Sunday, December 28, 2014

From the Mouths of Old Ladies

Ursula Le Guin took a verbal stick to publishers  who pay hack writers to create fear and, through fear, create profits; even though these actions damage the shared interests of freedom and community. The occasion was Ursula's acceptance speech before the recent National Book Awards.

There is a direct connection to North Texas.  Brainfart journalism is rife here in North Texas. The Dallas Business Journal, a subscriber supported  news organization, might be more aptly named, the Dallas Brainfart Journal; while some of the best reporting around is produced by way of Jim Schutze and Eric Nicholson, who write for the "free"  Dallas Observer.  The free paper has hard hitting and well researched newsy news and the DBJ is empty news with a pinch of  boosterism and a dash of just plain puffery.

Ursula Le Guin has been a successful author for decades. You can always check her out on the wiki.  [it is always the right  time to support wikipedia ]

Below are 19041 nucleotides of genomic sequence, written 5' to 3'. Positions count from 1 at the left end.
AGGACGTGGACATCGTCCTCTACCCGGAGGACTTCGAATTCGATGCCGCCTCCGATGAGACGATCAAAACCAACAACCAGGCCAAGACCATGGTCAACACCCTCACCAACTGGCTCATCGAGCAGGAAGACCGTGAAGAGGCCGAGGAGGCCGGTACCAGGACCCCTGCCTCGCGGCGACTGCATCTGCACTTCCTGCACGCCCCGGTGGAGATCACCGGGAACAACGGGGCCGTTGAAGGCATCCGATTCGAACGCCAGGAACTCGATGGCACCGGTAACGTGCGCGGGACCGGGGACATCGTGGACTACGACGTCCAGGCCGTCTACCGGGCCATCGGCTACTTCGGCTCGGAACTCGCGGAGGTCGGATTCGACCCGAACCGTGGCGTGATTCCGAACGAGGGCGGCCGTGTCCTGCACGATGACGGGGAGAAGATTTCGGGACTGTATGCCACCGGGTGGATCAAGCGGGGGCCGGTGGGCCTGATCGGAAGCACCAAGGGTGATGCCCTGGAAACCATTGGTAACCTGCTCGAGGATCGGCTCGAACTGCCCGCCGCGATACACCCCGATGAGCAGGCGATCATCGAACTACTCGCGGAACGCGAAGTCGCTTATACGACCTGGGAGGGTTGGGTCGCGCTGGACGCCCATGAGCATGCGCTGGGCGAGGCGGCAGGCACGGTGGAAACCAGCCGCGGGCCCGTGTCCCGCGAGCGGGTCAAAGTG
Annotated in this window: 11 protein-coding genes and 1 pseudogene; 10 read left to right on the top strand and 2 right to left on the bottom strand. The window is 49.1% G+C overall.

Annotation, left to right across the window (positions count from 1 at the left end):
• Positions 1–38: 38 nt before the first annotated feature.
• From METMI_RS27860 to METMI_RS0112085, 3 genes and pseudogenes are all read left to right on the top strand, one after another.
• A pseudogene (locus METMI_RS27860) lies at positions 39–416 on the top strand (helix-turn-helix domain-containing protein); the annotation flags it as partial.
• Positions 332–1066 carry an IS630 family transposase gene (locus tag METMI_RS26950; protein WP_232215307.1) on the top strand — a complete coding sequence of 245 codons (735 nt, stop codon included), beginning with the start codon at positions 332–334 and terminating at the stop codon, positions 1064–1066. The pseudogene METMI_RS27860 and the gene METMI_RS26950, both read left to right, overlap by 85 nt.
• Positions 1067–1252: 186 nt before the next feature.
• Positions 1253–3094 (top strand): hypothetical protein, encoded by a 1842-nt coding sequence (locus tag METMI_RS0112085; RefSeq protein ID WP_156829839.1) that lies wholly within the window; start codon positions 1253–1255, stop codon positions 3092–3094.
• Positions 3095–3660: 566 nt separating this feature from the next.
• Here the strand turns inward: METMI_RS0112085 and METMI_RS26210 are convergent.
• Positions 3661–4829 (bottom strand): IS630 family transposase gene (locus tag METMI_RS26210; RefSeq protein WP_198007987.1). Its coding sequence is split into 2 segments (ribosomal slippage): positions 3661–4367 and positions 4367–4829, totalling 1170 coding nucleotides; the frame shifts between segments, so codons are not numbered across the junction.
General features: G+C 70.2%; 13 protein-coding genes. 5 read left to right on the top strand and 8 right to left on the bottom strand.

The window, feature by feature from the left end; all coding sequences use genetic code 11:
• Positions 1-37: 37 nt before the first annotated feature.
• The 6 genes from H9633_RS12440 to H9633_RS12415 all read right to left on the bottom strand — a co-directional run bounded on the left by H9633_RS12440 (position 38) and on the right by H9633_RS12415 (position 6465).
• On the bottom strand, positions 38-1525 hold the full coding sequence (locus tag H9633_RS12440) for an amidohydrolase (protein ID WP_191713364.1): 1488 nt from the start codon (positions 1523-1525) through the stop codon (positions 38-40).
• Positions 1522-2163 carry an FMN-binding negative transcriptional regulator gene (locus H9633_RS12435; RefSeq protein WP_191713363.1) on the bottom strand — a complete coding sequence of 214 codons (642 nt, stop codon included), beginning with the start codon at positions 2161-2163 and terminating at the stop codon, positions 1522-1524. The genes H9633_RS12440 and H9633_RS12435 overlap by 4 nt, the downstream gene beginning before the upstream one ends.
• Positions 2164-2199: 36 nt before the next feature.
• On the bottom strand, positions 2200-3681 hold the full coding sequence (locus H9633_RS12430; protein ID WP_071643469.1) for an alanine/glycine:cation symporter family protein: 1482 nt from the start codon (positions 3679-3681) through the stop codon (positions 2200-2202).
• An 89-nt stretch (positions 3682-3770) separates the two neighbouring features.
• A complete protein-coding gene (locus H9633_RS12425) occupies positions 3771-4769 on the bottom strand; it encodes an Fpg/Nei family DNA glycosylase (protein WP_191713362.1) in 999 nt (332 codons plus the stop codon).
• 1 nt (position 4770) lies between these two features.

In a remarkable speech before the National Book, she assailed the forces which use words to create fear and fear to create attention to make money.  Here is a  choice quote.
I think hard times are coming when we will be wanting the voices of writers who can see alternatives to how we live now and can see through our fear-stricken society and its obsessive technologies to other ways of being, and even imagine some real grounds for hope...

Here is another interesting bit
Books, you know, they’re not just commodities. The profit motive often is in conflict with the aims of art. We live in capitalism. Its power seems inescapable. So did the divine right of kings. Any human power can be resisted and changed by human beings. Resistance and change often begin in art, and very often in our art—the art of words.

The Parker Higgins blog  has the complete transcript. Ypu will enjoy it. We must support the art of writing to maintain it, and be aware when we are indulging in the world of click bait and pandering and fear mongering for a buck; we are nurturing the dark and seamy side of publishing.

What  do ou think?

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